1999 JCWP BUILDING SITES: DUMAGUETE CITY|
Dumaguete City is a naturally beautiful place where green lawns hug the seaside boulevard and the outskirts of town give way to fields of sugar cane and groves of coconut and banana trees.
It's also a magnet for migrants from elsewhere on economically ailing Negros Island. The influx of villagers looking for work has overwhelmed Dumaguete's housing market.
Squatters have set up camp everywhere.
In Dumaguete City proper, 40 percent of all houses are cobbled together of lightweight, makeshift material that won't withstand a rainstorm. In the suburbs, the percentage of such dwellings rises to 55 percent. The city reports 1,100 squatter families on government land alone.
Quality, affordable housing is what Dumaguete City needs most. And, this week, that's what it's getting.
One of six JCWP building sites in the Philippines, Dumaguete City will witness Habitat for Humanity volunteers and homeowner families build 30 simple, decent houses by Sunday. Later, another 102 houses made possible by JCWP will follow.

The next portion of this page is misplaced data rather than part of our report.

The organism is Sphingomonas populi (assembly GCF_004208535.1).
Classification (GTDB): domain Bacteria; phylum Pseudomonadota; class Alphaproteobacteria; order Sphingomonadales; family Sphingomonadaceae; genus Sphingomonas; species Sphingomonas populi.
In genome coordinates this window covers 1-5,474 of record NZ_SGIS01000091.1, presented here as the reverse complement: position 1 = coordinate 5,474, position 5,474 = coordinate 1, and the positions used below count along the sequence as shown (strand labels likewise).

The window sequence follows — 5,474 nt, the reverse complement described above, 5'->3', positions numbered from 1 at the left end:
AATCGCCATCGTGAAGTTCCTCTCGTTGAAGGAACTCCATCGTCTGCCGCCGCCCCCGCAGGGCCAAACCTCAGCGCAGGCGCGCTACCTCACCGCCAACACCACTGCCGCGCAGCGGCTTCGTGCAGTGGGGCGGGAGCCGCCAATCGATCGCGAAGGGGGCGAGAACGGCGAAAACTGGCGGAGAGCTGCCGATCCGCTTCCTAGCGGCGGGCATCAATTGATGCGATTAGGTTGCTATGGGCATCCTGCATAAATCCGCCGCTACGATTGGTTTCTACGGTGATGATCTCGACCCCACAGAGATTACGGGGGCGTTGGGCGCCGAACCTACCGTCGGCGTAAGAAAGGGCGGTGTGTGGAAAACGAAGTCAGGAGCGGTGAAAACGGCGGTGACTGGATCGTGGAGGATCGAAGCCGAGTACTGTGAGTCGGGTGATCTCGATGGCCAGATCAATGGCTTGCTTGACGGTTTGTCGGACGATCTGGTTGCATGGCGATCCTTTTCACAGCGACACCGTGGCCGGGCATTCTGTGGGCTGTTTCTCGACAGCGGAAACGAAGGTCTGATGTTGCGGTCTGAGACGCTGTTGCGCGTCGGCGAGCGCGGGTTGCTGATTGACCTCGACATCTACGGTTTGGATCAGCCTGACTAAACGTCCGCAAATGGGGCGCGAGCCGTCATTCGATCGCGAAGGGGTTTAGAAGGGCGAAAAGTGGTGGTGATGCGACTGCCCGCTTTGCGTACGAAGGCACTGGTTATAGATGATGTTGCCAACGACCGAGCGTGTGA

The houses, each about 18 feet by 18 feet, are made with hollow concrete blocks for walls and galvanized iron sheeting over wood trusses for roofs. The cost of each structure is about US$1,875.
Homeowners families will pay installments of US$7.25 a month on their zero-interest, 10-year mortgages.
Dumaguete City's housing problem is no fault of the local Habitat for Humanity affiliate. Dumaguete City HFH has constructed 490 houses in half a dozen subdivisions and other sites during the past 11 years, providing inexpensive but solid shelter to more than 2,500 people.
But in a nation where most of the population lives in urban areas like Dumaguete City, the affiliate has hard-pressed to keep up with growing demand.
Yet its efforts give hope to Habitat partner families. Most of the adults in those families earn from US$130 to US$230 a month as laborers, vendors or sales clerks.
Some day, with the hand up offered by Habitat for Humanity and its legions of volunteers, children in those families may be able to attend Silliman University, the hometown college, or other educational institutions and slip the bonds of poverty for the rest of their lives.
Return to Wednesday's 1999 JCWP Report
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